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COMING UP:Share Opener Variant 3



>> A pit stop in London to try and soothe some nerves. U.S. Secretary of State John Kerry telling Europe's leading banks on Thursday that it's safe to pick up business again with Iran. Trade sanctions were lifted in January on a deal to curb Iran's nuclear activities. But banks are nervous, particularly as rival US presidential candidates fight for a seat in the Oval Office.
>> That's a loose canon.>> Kerry's advice, make proper checks on trade partners, and ensure legitimate business. The Breaking View's Andy Critchlow says banks are likely to remain wary.>> Banks are nervous about going back into Iran because essentially the sanctions that do remain in place are ambiguous.
In Iran, the Revolutionary Guard which has deep economic ties throughout the country, they're on the US prohibited list. So banks are very nervous that they are caught out by these secondary sanctions as we would say, which could have a dramatic impact on them if they were fined.>> In Iran businesses are not happy, fearing the deal has so far over promised and under delivered.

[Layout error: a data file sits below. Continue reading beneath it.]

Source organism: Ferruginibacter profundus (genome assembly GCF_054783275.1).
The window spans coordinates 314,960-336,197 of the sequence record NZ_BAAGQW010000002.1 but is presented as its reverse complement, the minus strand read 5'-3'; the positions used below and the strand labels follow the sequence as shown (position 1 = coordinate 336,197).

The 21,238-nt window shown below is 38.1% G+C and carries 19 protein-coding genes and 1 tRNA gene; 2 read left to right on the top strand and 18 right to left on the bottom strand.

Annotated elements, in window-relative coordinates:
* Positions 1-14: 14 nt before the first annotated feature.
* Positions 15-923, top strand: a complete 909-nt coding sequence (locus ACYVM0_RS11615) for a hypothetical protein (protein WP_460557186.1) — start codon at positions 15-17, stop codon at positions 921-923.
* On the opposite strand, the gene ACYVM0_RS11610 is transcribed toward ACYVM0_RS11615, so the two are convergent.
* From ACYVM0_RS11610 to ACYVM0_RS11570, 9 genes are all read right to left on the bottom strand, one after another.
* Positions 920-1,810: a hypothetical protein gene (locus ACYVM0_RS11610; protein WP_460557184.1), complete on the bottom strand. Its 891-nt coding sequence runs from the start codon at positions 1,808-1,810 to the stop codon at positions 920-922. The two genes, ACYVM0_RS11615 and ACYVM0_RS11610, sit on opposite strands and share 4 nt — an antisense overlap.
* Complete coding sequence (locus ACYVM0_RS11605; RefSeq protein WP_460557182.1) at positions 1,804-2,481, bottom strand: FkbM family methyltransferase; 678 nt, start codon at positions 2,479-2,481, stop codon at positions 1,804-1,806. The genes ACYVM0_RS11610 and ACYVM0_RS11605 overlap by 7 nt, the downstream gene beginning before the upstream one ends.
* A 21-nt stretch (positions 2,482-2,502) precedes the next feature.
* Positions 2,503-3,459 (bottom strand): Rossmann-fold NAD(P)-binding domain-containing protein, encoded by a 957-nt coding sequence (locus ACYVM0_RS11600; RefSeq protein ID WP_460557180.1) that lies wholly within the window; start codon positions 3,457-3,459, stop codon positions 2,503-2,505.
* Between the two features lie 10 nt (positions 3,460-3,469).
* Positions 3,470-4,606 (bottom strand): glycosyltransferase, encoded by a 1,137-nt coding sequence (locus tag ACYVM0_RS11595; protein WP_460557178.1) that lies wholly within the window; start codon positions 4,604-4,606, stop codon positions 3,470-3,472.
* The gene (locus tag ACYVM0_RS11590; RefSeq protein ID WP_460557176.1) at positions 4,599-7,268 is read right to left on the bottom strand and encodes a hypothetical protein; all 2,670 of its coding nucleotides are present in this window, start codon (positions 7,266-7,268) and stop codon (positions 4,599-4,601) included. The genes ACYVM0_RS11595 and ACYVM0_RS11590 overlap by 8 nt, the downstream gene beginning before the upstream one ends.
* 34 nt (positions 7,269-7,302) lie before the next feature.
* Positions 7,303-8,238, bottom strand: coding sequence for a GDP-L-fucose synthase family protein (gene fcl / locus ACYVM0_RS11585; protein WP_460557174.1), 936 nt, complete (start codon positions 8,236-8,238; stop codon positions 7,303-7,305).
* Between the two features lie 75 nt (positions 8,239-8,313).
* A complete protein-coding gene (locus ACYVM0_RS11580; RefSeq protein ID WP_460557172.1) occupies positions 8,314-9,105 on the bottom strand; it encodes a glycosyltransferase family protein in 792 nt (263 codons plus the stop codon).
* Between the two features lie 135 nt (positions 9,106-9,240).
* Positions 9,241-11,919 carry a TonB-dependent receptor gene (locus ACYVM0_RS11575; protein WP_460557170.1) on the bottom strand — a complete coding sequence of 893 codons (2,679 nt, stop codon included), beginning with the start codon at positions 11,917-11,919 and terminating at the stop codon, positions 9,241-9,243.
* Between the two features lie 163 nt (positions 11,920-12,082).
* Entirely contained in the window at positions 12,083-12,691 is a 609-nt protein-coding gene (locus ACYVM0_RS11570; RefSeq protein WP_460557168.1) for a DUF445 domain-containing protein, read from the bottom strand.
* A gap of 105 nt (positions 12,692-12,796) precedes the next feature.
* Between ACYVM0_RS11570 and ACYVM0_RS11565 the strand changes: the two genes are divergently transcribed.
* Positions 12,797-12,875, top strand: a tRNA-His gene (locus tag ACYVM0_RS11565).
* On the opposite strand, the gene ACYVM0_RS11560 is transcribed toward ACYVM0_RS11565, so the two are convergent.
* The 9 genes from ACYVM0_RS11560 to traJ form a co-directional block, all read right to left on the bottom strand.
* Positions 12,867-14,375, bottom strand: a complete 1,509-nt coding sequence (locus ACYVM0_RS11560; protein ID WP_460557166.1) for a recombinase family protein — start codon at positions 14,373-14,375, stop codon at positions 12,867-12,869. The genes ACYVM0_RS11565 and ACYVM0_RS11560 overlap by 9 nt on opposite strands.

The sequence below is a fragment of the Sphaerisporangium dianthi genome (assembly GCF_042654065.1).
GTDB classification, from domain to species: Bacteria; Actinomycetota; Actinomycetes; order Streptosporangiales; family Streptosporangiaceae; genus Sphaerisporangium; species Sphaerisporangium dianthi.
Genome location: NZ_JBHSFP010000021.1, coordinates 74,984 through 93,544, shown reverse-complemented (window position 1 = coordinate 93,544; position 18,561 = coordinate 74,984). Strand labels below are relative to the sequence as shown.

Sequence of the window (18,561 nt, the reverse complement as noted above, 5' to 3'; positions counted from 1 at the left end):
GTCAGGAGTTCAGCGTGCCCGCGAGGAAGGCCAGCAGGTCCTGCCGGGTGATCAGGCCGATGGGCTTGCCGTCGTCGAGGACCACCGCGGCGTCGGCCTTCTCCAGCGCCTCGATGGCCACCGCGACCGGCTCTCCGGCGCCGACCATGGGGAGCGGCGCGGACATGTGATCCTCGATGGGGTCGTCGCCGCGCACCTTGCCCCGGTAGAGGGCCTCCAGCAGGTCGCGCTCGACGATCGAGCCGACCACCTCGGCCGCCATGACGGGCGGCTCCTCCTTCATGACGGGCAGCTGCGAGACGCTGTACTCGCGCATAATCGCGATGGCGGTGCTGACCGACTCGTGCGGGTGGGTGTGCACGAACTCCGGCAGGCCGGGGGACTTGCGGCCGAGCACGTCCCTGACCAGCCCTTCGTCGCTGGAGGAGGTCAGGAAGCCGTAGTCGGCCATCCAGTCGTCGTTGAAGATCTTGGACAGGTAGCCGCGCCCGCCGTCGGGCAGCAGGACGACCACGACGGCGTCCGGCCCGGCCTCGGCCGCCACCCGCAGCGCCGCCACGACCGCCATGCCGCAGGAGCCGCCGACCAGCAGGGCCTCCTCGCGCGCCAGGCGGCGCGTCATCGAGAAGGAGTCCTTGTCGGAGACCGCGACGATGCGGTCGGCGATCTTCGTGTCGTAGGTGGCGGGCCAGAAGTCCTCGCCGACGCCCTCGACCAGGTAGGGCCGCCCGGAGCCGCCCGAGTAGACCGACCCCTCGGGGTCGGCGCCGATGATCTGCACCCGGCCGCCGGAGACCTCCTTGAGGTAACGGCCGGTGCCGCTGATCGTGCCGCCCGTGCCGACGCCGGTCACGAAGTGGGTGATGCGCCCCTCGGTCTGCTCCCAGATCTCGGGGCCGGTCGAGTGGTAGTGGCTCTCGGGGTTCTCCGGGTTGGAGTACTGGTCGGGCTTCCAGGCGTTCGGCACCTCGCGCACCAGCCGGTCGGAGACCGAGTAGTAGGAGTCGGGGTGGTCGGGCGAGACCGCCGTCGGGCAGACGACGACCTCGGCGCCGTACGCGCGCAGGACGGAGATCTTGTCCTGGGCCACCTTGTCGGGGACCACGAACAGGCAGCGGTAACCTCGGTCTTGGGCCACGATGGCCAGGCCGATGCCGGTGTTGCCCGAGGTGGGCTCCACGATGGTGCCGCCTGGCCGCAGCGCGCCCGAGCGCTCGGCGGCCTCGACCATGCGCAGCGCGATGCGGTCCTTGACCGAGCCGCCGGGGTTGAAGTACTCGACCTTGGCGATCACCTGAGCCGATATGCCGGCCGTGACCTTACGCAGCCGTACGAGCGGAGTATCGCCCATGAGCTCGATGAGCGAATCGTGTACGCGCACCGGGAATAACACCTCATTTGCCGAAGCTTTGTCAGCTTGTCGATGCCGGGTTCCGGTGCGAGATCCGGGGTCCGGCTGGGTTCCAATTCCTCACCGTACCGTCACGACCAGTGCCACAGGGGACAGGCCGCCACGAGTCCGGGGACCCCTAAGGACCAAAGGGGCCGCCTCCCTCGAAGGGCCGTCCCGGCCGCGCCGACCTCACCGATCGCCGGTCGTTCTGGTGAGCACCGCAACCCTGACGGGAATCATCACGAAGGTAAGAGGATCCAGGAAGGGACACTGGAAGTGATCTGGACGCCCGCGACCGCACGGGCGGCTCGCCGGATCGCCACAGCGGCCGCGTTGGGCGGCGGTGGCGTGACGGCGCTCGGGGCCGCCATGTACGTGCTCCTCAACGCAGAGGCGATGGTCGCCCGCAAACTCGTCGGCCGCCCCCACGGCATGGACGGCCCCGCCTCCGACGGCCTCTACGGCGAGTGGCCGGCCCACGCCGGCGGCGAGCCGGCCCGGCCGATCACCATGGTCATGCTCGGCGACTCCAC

And it's also being felt right at the top of the Iranian establishment. New people aren't lending to the country. People aren't supporting trade deals and certainly when they're talking to counterparts, either it's western energy companies, whether it's Western institutions that are wanting to trade with Iran, repeatedly, the message they're getting is, we wanna do business with you, but we can't because we can't get the banks to issue us a letter of credit, or we can't get the banks to fund what we wanna do.
And so that's filtered through to the Iranian government, and they're quite annoyed about this. Could this mean at the end of the year if nothing changes that the new PA deal that was agreed, ratified in January breaks down, I think it's entirely possible, yes.>> Some banks may not be fully convinced until after the US elections in November.
But many worry that Iran still has a very much intact nuclear program, and could back track if it's dissatisfied with its side of the deal.